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SME Lending for Finance Brokers Beyond COVID-19

future of SME lending

The impacts of COVID-19 have significantly changed the business environment and raised challenges across the economy. While these changes will continue to have an impact, there are still opportunities for experienced finance brokers and mortgage brokers planning to diversify their businesses. Here we’ll go over some of the recent trends, where the opportunities lie, and how finance brokers can place themselves for future growth.

Business confidence has stabilised after dropping in April 2020

While many industries have been negatively affected by COVID-19, there is still demand for business lending and opportunities for finance brokers. 

Business confidence took a big hit back in April, and it was worse than GFC. But despite a lot of doom and gloom in the media, business confidence in Australia is bouncing back, the vast majority of businesses are feeling positive. In July 2020, 81 per cent of businesses operating at full capacity were ‘very confident’ they could remain in business for the next six months. At the same time, approximately 55 per cent of businesses not operating at full capacity reported they too were ‘very confident’ they could stay open for the next six months. 

More recent survey data, from 21 August 2020, revealed that the percentage of businesses expecting to increase staffing levels stood at 15 per cent, up slightly from the previous fortnight. The proportion of businesses expecting to decrease staff was 5 per cent, so three times more businesses expect to increase staffing levels rather than decrease them.

Business exit rate

It has been estimated that around 53,000 Australian businesses are at risk of failure due to COVID-19.  Although this is a frightening number, it’s worth noting that there’s a natural Australian business exit rate. The RBA has done firm-level analysis to estimate that a decline in annual sales of 20 per cent would lead to an increase in the annual business exit rate from 8 per cent to 9.5 per cent. That’s equivalent to an extra 35,000 business exits. Deloitte Access Economics has crunched the numbers more recently to claim 240,000 businesses are at risk of failure. We can expect to see business closures, but the number is not necessarily a large increase from the annual business exit rate from the previous period.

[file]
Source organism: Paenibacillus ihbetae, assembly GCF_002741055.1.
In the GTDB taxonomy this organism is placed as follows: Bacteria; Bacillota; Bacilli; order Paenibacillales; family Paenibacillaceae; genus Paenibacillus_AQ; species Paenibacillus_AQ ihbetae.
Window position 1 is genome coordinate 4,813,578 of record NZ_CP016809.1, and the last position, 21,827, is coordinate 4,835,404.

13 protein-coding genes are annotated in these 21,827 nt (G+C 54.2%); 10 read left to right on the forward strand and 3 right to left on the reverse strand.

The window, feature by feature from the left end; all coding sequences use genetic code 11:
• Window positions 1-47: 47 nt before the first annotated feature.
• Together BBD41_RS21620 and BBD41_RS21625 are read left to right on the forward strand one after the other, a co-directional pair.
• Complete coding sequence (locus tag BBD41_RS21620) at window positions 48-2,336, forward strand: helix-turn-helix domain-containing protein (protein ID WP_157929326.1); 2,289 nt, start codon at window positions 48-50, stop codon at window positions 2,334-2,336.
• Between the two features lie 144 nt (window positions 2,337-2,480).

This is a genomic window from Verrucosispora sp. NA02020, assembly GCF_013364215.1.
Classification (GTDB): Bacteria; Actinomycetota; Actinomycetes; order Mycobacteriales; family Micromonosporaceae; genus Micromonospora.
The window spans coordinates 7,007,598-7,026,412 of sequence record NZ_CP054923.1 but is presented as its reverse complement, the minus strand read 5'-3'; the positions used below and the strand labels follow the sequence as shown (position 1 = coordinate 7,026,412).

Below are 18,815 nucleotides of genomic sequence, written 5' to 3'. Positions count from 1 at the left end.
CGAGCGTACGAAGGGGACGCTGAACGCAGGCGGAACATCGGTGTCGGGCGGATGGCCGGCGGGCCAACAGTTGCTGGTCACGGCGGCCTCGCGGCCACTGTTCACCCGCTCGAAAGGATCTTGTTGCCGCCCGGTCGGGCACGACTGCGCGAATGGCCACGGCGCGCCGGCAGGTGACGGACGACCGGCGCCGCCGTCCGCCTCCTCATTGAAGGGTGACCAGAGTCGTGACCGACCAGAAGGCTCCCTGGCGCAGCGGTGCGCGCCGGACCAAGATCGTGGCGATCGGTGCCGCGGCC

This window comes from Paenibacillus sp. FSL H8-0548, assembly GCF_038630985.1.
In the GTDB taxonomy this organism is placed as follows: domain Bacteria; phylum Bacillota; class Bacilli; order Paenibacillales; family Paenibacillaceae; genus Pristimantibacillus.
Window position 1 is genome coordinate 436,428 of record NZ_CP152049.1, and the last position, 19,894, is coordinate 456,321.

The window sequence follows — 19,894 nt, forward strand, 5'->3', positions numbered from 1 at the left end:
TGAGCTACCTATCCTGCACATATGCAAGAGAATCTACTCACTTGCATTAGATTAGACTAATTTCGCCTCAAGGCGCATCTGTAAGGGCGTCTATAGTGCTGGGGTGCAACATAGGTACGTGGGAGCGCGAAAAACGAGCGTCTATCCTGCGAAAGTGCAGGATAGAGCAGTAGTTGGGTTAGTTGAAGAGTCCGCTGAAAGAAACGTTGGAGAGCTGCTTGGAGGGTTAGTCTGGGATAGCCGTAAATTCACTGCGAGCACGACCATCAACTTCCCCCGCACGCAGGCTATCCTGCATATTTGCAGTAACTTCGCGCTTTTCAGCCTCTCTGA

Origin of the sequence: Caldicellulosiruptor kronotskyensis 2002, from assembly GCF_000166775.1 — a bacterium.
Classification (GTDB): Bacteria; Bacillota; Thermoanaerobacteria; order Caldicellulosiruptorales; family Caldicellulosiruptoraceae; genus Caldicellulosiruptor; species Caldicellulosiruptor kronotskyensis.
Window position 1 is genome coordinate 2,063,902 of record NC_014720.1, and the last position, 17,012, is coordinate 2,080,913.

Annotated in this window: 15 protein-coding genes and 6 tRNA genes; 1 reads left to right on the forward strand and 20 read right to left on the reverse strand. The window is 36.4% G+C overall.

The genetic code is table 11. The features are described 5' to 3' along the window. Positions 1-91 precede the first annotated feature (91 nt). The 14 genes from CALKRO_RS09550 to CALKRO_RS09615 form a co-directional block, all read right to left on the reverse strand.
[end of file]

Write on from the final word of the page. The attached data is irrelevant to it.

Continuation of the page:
In its Financial Stability Review, released in October 2020, the RBA states that business failures will increase, but expressed uncertainty about the magnitude and timing of these. This will depend on how well the economy recovers, which will be affected by the length and severity of COVID-19 disruptions, and how and when various business support measures are wound back.

Jobs and wages

Despite a panicked lead-up to the June jobs data drop, let’s remember, this actually beat consensus and most expectations. The good news was driven by a pickup in part-time not full-time employment, but it marked a solid start, which is important considering economic recovery can go sideways. That’s why the weekly jobs and wages data should be taken with a grain of salt, and we must always take the broader view. This is a short time series making empirical judgments difficult and likely subject to large errors. 

Looking at the big picture, things are returning to normal across most of Australia, besides Victoria. In June, most industries added employees on their payrolls again, and by the end of the month, around 35 per cent of payroll jobs initially lost had been regained. As per the most recent ABS data (mid-August), wages across Australia were down 5.2 per cent from the middle of March. At their worst, wages were down 7 per cent towards the end of May. Considering the picture again, this is a positive sign.